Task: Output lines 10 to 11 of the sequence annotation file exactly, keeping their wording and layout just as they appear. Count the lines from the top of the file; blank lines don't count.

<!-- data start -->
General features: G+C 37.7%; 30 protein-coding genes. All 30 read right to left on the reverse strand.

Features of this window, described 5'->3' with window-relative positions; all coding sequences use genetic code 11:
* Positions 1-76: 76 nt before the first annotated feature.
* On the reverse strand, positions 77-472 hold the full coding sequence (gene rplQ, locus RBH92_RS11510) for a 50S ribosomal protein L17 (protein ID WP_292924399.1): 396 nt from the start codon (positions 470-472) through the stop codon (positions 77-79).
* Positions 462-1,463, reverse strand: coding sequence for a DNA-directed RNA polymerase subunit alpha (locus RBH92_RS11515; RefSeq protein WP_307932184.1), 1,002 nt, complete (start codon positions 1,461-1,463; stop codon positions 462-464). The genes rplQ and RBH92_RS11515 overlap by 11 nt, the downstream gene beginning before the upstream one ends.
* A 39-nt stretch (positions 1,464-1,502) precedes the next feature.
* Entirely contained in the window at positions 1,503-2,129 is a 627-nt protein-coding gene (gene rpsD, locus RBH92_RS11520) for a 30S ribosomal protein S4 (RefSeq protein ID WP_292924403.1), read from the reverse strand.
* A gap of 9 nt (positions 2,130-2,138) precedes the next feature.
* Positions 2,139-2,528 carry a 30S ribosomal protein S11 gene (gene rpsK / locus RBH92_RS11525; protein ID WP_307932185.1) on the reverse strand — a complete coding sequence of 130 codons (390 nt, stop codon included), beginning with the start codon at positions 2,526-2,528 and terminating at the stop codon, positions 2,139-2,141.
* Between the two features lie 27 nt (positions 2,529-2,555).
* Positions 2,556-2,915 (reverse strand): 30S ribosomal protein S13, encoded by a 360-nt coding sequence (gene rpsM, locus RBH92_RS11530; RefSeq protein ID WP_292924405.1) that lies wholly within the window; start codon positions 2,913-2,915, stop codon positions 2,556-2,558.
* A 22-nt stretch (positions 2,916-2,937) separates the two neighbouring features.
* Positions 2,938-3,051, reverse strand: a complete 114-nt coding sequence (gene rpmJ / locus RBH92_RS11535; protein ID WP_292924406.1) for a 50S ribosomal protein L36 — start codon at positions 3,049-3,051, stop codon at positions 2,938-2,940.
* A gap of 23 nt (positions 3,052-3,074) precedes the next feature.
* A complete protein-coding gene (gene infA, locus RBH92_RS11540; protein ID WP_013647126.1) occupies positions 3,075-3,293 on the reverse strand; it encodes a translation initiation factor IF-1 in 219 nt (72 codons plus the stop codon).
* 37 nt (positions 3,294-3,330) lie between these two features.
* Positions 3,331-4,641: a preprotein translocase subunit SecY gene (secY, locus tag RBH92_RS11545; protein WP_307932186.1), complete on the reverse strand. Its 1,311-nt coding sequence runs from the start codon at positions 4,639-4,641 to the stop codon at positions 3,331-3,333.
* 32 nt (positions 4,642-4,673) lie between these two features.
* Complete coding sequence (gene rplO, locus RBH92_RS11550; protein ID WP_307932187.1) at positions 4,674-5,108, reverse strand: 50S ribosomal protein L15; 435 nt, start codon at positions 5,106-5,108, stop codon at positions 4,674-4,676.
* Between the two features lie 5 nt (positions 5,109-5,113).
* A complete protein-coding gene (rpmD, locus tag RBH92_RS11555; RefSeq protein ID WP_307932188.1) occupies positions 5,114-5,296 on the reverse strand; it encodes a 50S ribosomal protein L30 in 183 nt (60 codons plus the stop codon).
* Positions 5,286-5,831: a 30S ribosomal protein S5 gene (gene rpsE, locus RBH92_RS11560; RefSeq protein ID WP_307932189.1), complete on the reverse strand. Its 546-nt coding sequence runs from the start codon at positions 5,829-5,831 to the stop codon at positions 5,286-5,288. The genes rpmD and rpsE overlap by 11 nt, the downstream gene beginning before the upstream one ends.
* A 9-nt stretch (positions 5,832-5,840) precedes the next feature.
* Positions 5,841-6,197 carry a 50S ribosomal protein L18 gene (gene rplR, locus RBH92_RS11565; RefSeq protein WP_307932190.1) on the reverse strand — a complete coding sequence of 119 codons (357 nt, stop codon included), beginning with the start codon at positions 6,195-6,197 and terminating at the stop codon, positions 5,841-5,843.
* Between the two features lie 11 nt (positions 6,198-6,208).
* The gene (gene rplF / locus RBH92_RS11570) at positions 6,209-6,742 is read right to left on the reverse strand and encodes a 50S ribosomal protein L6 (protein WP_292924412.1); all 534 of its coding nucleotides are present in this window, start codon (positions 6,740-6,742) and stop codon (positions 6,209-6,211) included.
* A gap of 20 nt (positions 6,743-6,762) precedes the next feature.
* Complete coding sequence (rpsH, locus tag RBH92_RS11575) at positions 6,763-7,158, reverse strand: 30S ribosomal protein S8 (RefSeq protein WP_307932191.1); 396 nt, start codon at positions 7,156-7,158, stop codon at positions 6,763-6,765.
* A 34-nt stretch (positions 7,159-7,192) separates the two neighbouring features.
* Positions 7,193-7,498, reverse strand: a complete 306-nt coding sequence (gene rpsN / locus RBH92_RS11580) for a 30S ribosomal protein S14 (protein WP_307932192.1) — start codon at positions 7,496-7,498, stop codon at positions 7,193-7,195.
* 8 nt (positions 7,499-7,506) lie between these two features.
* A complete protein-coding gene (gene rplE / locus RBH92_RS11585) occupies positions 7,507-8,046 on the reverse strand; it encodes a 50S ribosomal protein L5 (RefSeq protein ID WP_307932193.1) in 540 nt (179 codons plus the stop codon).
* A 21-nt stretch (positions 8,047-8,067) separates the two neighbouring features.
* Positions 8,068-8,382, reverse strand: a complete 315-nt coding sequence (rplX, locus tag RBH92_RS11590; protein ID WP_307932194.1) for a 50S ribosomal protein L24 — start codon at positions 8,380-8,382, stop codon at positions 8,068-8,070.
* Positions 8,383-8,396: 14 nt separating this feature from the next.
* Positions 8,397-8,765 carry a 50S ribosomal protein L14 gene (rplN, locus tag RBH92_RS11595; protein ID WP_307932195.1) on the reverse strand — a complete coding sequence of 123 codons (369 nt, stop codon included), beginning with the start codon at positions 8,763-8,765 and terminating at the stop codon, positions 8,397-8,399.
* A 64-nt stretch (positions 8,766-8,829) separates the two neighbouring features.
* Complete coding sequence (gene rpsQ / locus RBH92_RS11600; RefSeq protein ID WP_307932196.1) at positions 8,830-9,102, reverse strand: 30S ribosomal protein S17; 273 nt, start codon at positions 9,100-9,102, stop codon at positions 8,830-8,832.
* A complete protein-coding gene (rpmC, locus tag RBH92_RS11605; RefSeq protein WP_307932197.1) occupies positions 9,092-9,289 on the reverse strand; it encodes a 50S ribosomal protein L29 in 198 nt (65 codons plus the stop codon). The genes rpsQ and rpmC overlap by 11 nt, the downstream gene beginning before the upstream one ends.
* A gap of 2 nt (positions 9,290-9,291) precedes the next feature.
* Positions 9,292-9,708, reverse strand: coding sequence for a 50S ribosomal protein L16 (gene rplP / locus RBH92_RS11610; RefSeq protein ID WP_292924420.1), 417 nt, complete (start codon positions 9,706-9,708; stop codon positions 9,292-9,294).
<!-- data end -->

* Between the two features lie 27 nt (positions 2,529-2,555).
* Positions 2,556-2,915 (reverse strand): 30S ribosomal protein S13, encoded by a 360-nt coding sequence (gene rpsM, locus RBH92_RS11530; RefSeq protein ID WP_292924405.1) that lies wholly within the window; start codon positions 2,913-2,915, stop codon positions 2,556-2,558.